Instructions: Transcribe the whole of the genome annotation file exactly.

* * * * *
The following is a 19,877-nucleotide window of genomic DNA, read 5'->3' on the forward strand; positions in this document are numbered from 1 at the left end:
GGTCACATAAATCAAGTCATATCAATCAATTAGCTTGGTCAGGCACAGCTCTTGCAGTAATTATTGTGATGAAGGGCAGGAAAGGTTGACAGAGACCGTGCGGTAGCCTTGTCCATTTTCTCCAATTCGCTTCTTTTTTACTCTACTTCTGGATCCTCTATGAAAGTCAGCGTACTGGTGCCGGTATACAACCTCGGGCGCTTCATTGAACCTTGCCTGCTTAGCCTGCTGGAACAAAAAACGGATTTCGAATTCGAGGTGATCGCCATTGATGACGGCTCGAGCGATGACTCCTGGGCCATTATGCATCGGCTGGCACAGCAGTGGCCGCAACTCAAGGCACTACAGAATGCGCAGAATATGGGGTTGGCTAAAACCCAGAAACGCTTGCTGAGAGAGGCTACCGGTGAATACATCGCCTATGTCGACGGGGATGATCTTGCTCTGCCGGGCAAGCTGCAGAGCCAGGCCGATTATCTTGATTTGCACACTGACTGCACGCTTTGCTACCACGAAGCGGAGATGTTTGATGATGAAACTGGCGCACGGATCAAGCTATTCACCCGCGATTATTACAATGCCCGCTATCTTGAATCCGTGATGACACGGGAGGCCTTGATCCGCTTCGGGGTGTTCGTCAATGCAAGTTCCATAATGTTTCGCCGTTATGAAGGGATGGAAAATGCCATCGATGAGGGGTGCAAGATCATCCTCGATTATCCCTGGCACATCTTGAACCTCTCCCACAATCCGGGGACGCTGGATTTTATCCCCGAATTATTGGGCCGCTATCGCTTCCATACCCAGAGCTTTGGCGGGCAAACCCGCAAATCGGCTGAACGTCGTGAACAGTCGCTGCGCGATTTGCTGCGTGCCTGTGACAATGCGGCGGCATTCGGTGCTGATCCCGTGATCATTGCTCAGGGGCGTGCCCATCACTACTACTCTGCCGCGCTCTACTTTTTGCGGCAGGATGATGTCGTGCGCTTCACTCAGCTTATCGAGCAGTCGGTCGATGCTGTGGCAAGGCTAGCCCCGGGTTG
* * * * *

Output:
The following is a 19,877-nucleotide window of genomic DNA, read 5'->3' on the forward strand; positions in this document are numbered from 1 at the left end:
GGTCACATAAATCAAGTCATATCAATCAATTAGCTTGGTCAGGCACAGCTCTTGCAGTAATTATTGTGATGAAGGGCAGGAAAGGTTGACAGAGACCGTGCGGTAGCCTTGTCCATTTTCTCCAATTCGCTTCTTTTTTACTCTACTTCTGGATCCTCTATGAAAGTCAGCGTACTGGTGCCGGTATACAACCTCGGGCGCTTCATTGAACCTTGCCTGCTTAGCCTGCTGGAACAAAAAACGGATTTCGAATTCGAGGTGATCGCCATTGATGACGGCTCGAGCGATGACTCCTGGGCCATTATGCATCGGCTGGCACAGCAGTGGCCGCAACTCAAGGCACTACAGAATGCGCAGAATATGGGGTTGGCTAAAACCCAGAAACGCTTGCTGAGAGAGGCTACCGGTGAATACATCGCCTATGTCGACGGGGATGATCTTGCTCTGCCGGGCAAGCTGCAGAGCCAGGCCGATTATCTTGATTTGCACACTGACTGCACGCTTTGCTACCACGAAGCGGAGATGTTTGATGATGAAACTGGCGCACGGATCAAGCTATTCACCCGCGATTATTACAATGCCCGCTATCTTGAATCCGTGATGACACGGGAGGCCTTGATCCGCTTCGGGGTGTTCGTCAATGCAAGTTCCATAATGTTTCGCCGTTATGAAGGGATGGAAAATGCCATCGATGAGGGGTGCAAGATCATCCTCGATTATCCCTGGCACATCTTGAACCTCTCCCACAATCCGGGGACGCTGGATTTTATCCCCGAATTATTGGGCCGCTATCGCTTCCATACCCAGAGCTTTGGCGGGCAAACCCGCAAATCGGCTGAACGTCGTGAACAGTCGCTGCGCGATTTGCTGCGTGCCTGTGACAATGCGGCGGCATTCGGTGCTGATCCCGTGATCATTGCTCAGGGGCGTGCCCATCACTACTACTCTGCCGCGCTCTACTTTTTGCGGCAGGATGATGTCGTGCGCTTCACTCAGCTTATCGAGCAGTCGGTCGATGCTGTGGCAAGGCTAGCCCCGGGTTG